It’s the middle of the night. You wake up to the familiar voice of an unwelcome guest that has taken up residence inside your head: a repetitive negative thought.
You relive a disturbing incident…over and over and over again.
You continually go over what you regret having said in an unpleasant conversation.
You repeatedly imagine what you dread will happen tomorrow…or the next day…or the day after that…
It could be a single thought, or a string of them. And they play like a broken record. The more you think these thoughts, the more anxious and depressed you become.
What is going on here? The short answer is: you are ruminating.
There are few things more stressful, distracting and debilitating than ruminating on the same thoughts. It’s crazy-making, and it’s proven to have damaging effects on our self-esteem, to say nothing of our inner peace.
I have worked with women for more than 30 years, and so it was no surprise to me when I learned that we suffer from this problem more than men.
Repetitive, unwanted thoughts have their root cause in fear. By ruminating, we unconsciously hope to control what happens to us. But as you’ve probably figured out by now, it isn’t very effective. In fact, it’s counterproductive.
Repetitive thoughts happen in a cycle, and once they get started they are really hard to stop.
Is there any way to get relief? Yes there is, and it’s surprisingly simple.
Solution #1 – Snap out of it!
Thought stopping techniques were first developed in the 1970s by psychiatrists Patricia Wisocki and Joseph Cautela who pioneered the use of a rubber band on the wrist, which the subject would snap to intervene on obsessive thoughts, especially fear-based ones. This technique has fallen out of favor because it really isn’t necessary to use pain as an intervention tool. Used gently, however, it can be a terrific way to disrupt a thought and bring yourself back to the here and now.
Solution #2 – Challenge it!
Self-inquiry master, Byron Katie, developed a process she calls The Work, which is based on questions designed to challenge negative thoughts, and then turn them around, starting with the question, “Is it true?”
Challenging the validity of your thought process can be a very powerful and simple technique for redirecting the mind to a more productive train of thought.
The 1Body Solution – Breathe!
There really is nothing more accessible or powerful than the breath if you’re looking for immediate intervention on the mind’s shenanigans.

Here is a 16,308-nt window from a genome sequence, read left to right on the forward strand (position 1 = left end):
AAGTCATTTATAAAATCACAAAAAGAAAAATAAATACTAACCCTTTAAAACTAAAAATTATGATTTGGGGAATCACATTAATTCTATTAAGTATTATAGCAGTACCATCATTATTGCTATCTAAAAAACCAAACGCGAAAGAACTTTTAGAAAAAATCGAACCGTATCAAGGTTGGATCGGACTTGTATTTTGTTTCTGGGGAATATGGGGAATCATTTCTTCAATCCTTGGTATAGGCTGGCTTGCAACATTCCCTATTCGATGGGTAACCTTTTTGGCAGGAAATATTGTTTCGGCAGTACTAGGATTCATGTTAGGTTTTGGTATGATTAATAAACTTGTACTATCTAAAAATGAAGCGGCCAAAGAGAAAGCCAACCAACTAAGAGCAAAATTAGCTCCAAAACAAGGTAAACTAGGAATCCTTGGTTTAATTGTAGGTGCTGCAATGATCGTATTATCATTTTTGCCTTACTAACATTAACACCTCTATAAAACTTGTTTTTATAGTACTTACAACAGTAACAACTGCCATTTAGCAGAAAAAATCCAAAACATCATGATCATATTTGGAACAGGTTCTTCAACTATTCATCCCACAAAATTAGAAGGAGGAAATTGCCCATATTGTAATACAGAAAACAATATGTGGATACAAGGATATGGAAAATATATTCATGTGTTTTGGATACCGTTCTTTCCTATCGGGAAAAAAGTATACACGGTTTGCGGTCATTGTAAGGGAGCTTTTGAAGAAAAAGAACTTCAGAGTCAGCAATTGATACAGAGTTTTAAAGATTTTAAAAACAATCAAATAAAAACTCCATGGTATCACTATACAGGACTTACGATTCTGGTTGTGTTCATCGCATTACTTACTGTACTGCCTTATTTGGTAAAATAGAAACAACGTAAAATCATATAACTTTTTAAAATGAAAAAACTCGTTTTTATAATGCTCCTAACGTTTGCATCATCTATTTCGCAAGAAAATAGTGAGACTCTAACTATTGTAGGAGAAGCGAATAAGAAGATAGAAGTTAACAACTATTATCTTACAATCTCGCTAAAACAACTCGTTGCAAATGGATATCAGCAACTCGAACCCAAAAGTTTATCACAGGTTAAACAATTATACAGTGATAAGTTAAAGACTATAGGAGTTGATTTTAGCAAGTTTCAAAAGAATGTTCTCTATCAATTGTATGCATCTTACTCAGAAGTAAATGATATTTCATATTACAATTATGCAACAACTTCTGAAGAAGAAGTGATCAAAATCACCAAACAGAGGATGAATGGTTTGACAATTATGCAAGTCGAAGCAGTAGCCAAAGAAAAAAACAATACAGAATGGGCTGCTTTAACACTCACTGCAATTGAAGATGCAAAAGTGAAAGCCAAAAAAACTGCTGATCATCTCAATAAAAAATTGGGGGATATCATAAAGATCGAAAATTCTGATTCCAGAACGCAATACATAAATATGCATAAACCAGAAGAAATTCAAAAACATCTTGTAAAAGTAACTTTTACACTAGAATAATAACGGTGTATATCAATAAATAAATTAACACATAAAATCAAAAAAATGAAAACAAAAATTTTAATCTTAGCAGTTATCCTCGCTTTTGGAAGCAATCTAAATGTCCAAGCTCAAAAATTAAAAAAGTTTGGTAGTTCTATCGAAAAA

In the 1Body Practice, the first step to intervening is to put your attention on your breathing. This makes you instantly aware of the muscular tension you’re holding in your body and allows you to focus on relaxing it. The fascinating thing is, breathing automatically relaxes this tension, calms down your emotions and quiets your mind by giving it the breath and tension to focus on.
But will the Practice silence a thought?
The short answer is, eventually. But there is also an opportunity here, and that is to calm down enough to take a step up into a higher level of self-awareness. Examine the thought itself, what triggered it, and the fear that’s driving it. Once you see what your mind is up to, it’s much easier to use awareness to keep things in perspective.
Keep in mind repetitive thoughts are just that, repetitive, so they will definitely try to return. And when they do, your simplest solution is the same: do the Practice. Tear your attention away from the unwanted thought and put it on your breath. Breathe as you relax any muscular tension you’re noticing.
To help you learn the Practice and use it as an intervention tool, I’ve developed a helpful guide.
So, when you catch yourself running on a hamster wheel of unwanted, repetitive thoughts, give the Practice a try. It works anywhere, anytime and under any circumstances to calm your emotions and quiet those thoughts. And if the thoughts keep coming, keep breathing in response. I assure you it’ll be just a matter of time before your mind quiets down and gives you a break.
Take good care : )